When it comes to credit cards, there are two kinds of problems: little ones and big ones. I’m talking about the big stuff here. Getting a couple of bucks charged to your credit card in the form of a foreign transaction fee because you ordered shoes from a website that’s based overseas is annoying, for sure. But that’s not going to affect your cash flow for months, or worse, years.
On the other hand, there are some really, really bad credit card crises that can put a major dent in your finances. The good news, though, is that they are avoidable.
#1: Doing a balance transfer and then making purchases on the new card
This can be become a catastrophe of major proportions. Let’s say you transfer $7,000 of credit card debt from a card that charges 15 percent interest to a new card that has a zero percent interest intro rate for 12 months.
You notice that the go-to rate (the interest rate you’ll pay when the intro period ends) is 17 percent but you’re not worried because you’ll pay off the debt before the new rate hits. And then you plan to pay your balance off every month. Sweet deal, right?
But since this card also has a zero percent intro rate on purchases (plus rewards!) you can’t help yourself. So you start buying things with the intent of paying it off—along with your transferred balance—within the 12-month intro period.
Flash forward a year. You’ve now got $9,000 of debt and you have to pay this at a 17 percent APR. If it takes you three years to pay this off, you’ll pay $2,552 in interest costs.
How to Avoid it: If you’re susceptible to uncontrolled spending, you have to take that balance transfer card and put it in a bowl of water and freeze it. Or try this trick, which is my personal favorite from blogger Squawkfox: Put the card in peanut butter. That creates one really messy card that you won’t want to put in your wallet. You’ll also feel pretty silly trying to clean it.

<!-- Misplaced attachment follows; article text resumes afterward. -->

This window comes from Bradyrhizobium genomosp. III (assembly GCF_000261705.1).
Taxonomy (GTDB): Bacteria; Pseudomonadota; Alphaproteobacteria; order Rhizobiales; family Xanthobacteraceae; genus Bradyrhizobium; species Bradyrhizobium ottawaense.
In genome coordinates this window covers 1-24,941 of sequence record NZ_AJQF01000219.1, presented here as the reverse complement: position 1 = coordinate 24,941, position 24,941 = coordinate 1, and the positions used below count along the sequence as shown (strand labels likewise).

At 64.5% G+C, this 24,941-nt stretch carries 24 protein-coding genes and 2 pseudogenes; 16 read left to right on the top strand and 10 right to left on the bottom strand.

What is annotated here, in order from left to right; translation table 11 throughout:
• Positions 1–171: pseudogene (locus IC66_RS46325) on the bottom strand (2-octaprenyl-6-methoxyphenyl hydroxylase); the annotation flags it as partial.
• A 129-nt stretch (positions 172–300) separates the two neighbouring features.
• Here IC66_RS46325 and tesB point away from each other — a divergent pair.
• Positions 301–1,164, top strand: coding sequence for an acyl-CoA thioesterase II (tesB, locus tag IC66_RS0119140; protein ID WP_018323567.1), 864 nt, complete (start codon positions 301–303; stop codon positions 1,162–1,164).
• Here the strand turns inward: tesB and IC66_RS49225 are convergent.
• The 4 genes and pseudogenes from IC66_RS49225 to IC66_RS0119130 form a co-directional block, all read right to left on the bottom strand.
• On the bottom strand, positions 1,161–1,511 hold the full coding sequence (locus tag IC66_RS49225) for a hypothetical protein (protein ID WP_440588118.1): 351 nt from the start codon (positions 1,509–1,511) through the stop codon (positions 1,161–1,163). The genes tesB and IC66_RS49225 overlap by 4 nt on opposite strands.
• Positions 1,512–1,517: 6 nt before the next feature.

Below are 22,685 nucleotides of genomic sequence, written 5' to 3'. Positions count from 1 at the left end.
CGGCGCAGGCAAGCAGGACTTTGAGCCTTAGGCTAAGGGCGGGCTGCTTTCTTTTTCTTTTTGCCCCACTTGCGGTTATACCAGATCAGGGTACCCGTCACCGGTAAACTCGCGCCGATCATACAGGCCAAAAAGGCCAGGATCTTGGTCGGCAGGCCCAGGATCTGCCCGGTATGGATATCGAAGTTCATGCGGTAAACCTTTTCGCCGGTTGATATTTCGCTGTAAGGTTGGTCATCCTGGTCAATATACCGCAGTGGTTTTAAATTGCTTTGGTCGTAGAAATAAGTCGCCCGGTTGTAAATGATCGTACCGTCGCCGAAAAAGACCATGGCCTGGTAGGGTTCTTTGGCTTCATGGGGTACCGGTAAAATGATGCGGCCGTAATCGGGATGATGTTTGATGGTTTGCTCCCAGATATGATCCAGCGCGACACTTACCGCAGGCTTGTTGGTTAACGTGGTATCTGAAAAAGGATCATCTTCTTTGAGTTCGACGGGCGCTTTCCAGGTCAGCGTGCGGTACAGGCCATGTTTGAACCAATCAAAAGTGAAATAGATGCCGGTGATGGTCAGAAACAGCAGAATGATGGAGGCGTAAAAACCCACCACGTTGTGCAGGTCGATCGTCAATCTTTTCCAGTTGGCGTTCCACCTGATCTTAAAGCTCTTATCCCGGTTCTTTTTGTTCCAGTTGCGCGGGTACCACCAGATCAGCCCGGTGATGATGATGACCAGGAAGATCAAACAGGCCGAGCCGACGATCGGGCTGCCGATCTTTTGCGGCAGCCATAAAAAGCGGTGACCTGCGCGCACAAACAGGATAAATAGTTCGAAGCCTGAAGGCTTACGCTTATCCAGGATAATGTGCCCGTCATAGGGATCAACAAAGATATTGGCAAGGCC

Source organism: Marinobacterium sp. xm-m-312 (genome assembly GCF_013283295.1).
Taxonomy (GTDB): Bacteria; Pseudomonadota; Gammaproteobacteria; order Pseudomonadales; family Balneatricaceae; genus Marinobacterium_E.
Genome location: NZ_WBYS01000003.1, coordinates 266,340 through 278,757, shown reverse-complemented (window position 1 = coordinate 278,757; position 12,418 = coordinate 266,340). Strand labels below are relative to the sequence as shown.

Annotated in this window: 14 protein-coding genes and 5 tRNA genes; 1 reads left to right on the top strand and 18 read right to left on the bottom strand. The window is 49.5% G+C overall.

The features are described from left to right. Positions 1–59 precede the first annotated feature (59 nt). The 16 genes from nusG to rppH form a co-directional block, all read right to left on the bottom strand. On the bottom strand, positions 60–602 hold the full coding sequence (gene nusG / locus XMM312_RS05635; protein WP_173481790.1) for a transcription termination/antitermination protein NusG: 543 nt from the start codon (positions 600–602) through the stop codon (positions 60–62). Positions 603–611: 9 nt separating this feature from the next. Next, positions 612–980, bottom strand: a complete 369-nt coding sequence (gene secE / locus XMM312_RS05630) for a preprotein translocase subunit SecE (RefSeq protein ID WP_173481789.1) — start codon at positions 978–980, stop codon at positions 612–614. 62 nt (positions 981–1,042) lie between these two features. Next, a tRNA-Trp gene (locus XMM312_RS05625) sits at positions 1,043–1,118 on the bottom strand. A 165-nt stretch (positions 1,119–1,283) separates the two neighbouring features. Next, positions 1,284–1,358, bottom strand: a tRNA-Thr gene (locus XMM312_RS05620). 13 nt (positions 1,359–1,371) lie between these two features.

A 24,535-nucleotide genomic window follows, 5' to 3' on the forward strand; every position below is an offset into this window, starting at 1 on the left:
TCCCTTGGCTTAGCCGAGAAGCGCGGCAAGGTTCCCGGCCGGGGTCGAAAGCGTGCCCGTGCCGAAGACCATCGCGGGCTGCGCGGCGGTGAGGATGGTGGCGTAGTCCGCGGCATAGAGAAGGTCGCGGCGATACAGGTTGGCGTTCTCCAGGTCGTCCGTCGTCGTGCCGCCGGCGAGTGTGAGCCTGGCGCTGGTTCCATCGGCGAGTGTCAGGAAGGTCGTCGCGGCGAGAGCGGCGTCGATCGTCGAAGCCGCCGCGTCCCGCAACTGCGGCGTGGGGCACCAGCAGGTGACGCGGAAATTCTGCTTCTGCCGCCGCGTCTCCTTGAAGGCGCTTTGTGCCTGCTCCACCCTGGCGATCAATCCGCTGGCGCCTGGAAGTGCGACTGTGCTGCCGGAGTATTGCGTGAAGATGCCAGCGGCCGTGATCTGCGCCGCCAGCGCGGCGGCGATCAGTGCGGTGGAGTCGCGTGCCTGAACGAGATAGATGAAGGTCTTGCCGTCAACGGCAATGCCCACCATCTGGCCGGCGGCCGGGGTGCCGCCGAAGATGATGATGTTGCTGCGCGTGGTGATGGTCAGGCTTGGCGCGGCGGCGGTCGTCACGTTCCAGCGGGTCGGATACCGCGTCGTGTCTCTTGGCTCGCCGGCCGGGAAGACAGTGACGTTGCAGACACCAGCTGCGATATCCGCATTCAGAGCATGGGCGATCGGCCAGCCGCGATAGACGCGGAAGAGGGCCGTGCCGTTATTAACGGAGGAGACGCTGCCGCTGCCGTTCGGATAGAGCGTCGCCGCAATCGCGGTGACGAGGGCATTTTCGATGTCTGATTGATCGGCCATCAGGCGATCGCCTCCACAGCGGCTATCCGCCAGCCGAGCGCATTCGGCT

#2: Buying something expensive and carrying the balance for a year (or more)
You knew this had to be on the list, right? Every credit card worth having has a grace period. This period typically ranges from 21 to 25 days. Pay off your debt before the grace period ends and you don’t have to pay interest. This is, in effect, an interest-free loan.
But this scenario happens all the time to people because they really believe they’ll pay off the debt when the bill is due. Here’s an example of how quickly “good intentions” lead to snow-balling debt.
Let’s say you need new carpet for your home and you find something you like for $3,000. You put it on your rewards card to get the airline miles, which, on average, would translate into $30 toward a plane ticket. You plan to pay it off before the grace period ends.
But your fridge breaks and you end up spending your cash on that. It takes you two years at 15 percent interest to pay off the carpet. You’ve spent a total of $492 in interest during this time. The total cost of your carpet? It cost $3,492 instead of the original $3000. All this for $30 in airfare savings.
How to Avoid it: I’m all for using cards to get the miles. But you need to have an emergency fund before you put a big-ticket item on a credit card. With a savings account, you have financial backup just in case things go terribly wrong in your financial life. Don’t set yourself up to have to pay off a major purchase at a high interest rate.
#3: Getting a large cash advance on your credit card
This simple act gets a lot of people in trouble. Here’s a common scenario that sets up this particular catastrophe: You’re maxed out on your credit cards except for one. To pay your other cards, you get a $1,200 cash advance from the card that isn’t maxed out yet.